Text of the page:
And This is What it Took – Coronavirus

And this is what it took.

For us all to stop.

To empty the streets.

To let the sky breathe.

To clear the air of routine vacations and business trips that could have been meetings.

To listen to how the world sounds without music and festivals and museums and freelancers.

To quietly miss the howling of drunk people on your street at 3am on Sunday mornings.

To notice the vulnerable amongst us.

To want to protect them.

To be vulnerable ourselves.

To miss touching.

To have afternoon sex.

To check in with your old friends.

and your new friends

and your work friends

and the pregnant girl who works afternoons at your local pharmacy

and the guy at the IGA who sometimes slips in an expired chocolate bar with your weekend paper and three avocados

and your therapist

and her wife

and your old boss who’s going through chemo

and your dad because you love him and actually, you love them

and maybe you’ve only just really realised that at the end of the world,

or at least of polite supermarkets, sports fans and Times Square.

To have time for how they’re really feeling.

To have more time for their stories, fears, toilet paper count, Netflix recommendations, thanks-for-calling’s, really-it’s-been-so-nice’s, I’ve-missed-you’s

To crave social distancing and a blanket.

To let it feel good and sad and unbearable.

To feel genuine love for your comfiest couch.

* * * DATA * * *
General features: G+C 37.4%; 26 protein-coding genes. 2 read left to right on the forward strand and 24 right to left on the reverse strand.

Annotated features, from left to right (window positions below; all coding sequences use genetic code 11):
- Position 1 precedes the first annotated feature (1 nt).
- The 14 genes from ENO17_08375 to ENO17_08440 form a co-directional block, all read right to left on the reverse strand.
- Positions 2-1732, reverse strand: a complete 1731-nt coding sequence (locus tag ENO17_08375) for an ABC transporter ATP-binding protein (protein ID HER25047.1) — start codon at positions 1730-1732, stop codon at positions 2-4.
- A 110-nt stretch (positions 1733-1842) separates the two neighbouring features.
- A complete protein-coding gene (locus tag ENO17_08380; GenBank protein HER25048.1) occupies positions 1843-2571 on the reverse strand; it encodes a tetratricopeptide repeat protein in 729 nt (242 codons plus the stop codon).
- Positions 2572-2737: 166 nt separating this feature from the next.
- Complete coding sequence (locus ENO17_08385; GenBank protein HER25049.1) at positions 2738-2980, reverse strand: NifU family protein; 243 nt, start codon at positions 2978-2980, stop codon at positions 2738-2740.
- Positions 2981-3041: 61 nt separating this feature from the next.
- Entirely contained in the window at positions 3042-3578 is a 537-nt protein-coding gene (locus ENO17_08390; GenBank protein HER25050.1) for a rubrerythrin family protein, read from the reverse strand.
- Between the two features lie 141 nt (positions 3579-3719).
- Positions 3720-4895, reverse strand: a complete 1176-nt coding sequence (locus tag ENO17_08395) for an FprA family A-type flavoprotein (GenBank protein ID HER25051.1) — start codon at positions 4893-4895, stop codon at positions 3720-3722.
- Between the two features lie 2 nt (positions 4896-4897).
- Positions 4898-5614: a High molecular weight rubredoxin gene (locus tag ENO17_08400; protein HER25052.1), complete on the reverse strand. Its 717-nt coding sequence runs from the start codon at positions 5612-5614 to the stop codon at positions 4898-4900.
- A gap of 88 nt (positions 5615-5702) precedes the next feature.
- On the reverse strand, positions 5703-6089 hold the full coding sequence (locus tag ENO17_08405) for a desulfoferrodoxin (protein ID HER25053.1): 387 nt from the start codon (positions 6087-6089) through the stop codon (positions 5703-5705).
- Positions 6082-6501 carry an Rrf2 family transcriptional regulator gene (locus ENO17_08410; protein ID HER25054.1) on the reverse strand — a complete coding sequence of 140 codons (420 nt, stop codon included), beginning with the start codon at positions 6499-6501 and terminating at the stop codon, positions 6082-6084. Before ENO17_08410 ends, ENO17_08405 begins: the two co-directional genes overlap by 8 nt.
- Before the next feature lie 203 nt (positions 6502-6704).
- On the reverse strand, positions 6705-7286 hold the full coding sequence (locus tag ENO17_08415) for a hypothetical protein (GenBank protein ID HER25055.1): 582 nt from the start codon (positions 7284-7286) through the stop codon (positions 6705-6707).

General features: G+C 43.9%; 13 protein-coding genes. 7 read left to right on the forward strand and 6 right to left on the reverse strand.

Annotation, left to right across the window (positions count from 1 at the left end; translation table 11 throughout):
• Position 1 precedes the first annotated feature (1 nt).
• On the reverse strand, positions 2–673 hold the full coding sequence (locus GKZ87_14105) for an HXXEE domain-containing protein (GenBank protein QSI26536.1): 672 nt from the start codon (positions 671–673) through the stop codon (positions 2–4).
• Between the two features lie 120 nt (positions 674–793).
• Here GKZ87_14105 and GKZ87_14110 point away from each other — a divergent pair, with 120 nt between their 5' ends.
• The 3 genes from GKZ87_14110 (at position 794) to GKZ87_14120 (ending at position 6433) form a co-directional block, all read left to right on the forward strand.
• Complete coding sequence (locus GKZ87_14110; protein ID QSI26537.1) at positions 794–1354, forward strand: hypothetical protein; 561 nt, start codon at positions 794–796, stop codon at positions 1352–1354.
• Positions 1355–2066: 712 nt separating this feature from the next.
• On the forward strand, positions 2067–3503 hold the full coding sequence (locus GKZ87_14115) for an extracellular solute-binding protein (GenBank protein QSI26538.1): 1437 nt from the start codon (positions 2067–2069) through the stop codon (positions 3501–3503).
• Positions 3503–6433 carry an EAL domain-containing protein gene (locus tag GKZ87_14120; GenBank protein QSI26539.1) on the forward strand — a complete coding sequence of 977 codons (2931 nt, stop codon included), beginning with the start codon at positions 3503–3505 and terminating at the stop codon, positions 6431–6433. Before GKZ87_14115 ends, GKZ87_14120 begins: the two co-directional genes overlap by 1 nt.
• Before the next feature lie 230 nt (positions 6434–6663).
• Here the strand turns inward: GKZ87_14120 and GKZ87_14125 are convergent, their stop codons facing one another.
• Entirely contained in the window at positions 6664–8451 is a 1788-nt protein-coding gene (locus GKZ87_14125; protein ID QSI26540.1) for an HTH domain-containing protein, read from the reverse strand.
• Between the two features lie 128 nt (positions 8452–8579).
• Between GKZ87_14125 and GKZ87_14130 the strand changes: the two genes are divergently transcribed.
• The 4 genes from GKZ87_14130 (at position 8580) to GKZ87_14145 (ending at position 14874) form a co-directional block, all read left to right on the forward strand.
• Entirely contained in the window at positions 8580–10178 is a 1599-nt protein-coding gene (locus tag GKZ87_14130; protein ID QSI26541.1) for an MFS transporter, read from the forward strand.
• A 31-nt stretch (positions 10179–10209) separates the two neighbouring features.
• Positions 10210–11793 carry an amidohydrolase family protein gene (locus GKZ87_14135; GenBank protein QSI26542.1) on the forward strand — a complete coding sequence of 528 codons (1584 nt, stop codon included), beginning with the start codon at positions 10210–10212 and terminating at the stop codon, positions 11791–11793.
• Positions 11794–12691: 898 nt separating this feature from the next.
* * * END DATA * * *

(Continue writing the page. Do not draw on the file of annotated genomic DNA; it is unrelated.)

To be reminded of the obscene luxury of stocked shelves.

To want promotions for the patient saints working the doomsday cash registers of terror towns and frightened cities.

To cook a bit extra for a night shift nurse or your neighbours with the five kids.

To have our husbands and wives and partners at home.

To remember that even though money’s tight already this month and you’ve started biting your nails again, that is still a return.

To sit in shock and awe at the energy your children possess.

To try and remember it while they’re running laps around the room and you’ve just spent the three hours downloading Frozen 2.

To invent.

To play.

To cook with what we have.

To welcome boredom into our homes.

To take your mid-year holiday visiting the different rooms in your house instead of Bali.

To decorate the attic like a tropical resort of the bar in a ski lodge or Venice in the spring and stay there instead.

To wonder what you could make out of two whole weeks.

To fall in love with Italy without ever having been.

To weep while people become neighbourhood choirs from their balconies.

To weep again while others call nursing homes to see if anyone needs a visitor before there can be none.

To weep still while we wonder why we’ve never done all this before.

To become human, maybe even for the first time.

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